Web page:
This melange catapults Divinity from mere Apocrypha Candidate into a worthy recipient of our coveted “Weirdest!” badge. While the first seventy-odd minutes are as much of so much as one might hope for, the finale destabilizes like a punch straight to the occipital lobe. A stop-motion show-down, cryptic symbology burning in the night sky, an exterior vaginal POV glimpse, and the emergence of an entity I have never seen before in my life left me with just one reaction (shared by most of the surrounding audience): a “hah!” of sheer disbelief. You know what I’m talking about. In case you don’t, hunt down Divinity. It’ll cure what ails ya.


Divinity is a black-and-white acid trip pumped with steroids, ‘Twin Peaks’-adjacent ominousness, and hunger for human flesh.” – Nick Allen, RogerEbert.com (festival screening)


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Previously on 366 Weird Movies…

A John Waters Retrospective, Part 1

A John Waters Retrospective, Part 2

And now, today’s feature presentation…

After a two-year hiatus, returned to the big screen with Cry-Baby (1990), a nostalgic follow-up to Hairspray (1988). Although commercially a flop, Cry-Baby was mostly a critical success and did better overseas. Eventually, like Hairspray, Cry-Baby spawned a Broadway musical. Its mix of camp, sweet-toothed cynicism, and 50s nostalgia are ripe for choreographic treatment, and “Cry-Baby, The Musical” has seen two revivals. It seems inevitable that a big screen adaptation is not far off.

1994’s Serial Mom was a 13-million dollar budgeted cousin to 1974’s $25,000 Female Trouble (probably Waters’ best film). Like Cry-Baby, and every post-Hairspray Waters’ film, Serial Mom lost money, barely making back half of its cost. Like , Waters hones in on the white picket fence, not-so-discreet charm of the American bourgeoisie. His recipe calls for equal parts exploitation, celebrity crime spree, and satire on the hypocrisy of American etiquette, all on a Martha Stewart endcap display, dripping with battery acid.

In Serial Mom, Waters shifts the focus of horror away from doublewide trailers and into suburbia. Naturally, that change of palette has been criticized for taking away Waters’ edge, but this is hardly the case. Waters presents Serial Mom in a visually acceptable package, but even mainstream audiences knew it to be a facade, which is why it lost money. It is easy for middle class WASPS to jeer at and mantle an attitude of superiority towards low income Baltimore Catholic trailer trash. Hell, that approach was the appeal that filled aisle seats in all those midnight showings and made Waters a cult icon. However, nothing is more unnerving than a mirror, which Waters brandishes to his audience, and nothing is resisted like the reflection of hypocrisy.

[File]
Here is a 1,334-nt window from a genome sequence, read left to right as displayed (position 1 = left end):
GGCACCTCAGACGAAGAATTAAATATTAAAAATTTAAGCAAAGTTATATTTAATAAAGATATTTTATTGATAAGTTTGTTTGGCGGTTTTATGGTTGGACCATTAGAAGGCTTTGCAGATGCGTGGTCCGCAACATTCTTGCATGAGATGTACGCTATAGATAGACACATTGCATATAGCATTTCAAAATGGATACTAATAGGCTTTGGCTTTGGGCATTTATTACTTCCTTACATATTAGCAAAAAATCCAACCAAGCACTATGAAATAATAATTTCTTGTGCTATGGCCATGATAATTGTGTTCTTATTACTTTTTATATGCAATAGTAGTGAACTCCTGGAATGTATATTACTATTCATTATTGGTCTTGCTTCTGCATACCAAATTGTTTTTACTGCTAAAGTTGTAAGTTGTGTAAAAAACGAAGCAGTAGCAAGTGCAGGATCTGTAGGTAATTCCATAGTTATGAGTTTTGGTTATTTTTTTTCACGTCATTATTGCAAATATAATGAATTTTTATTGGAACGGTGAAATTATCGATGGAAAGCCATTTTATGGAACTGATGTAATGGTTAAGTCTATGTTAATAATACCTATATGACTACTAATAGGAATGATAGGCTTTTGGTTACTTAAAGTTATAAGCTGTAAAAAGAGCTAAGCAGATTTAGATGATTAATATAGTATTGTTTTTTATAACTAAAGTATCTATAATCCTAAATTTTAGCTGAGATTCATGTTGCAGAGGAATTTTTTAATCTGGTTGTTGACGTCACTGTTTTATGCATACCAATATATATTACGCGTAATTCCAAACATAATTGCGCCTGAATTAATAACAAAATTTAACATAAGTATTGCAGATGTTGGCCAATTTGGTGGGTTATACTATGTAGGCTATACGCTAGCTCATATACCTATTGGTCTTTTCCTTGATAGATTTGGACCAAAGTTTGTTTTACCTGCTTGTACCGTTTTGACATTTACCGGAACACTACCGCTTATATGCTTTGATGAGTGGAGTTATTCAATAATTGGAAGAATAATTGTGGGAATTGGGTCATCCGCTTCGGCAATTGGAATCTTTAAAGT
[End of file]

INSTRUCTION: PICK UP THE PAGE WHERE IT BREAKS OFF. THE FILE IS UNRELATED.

Still from Serial Mom (1994)Star Kathleen Turner is a virtuoso as Betty in this quintessential parody of suburban family values. She should have received an Oscar for her performance as a matriarchal Norman Bates (could Norman have slaughtered Philistines so creatively with a leg of lamb, to the song ‘Tomorrow’? ) Alas, she was not even nominated in a year of woefully lame Academy choices. This ranks as one of her best performances, and the best acting in any Waters film.  A toe-licking dog (choregraphed to a VHS scene from Annie), a son masturbating to , a noisy infant doused in snot, some swooning to Barry Continue reading A JOHN WATERS RETROSPECTIVE, PART THREE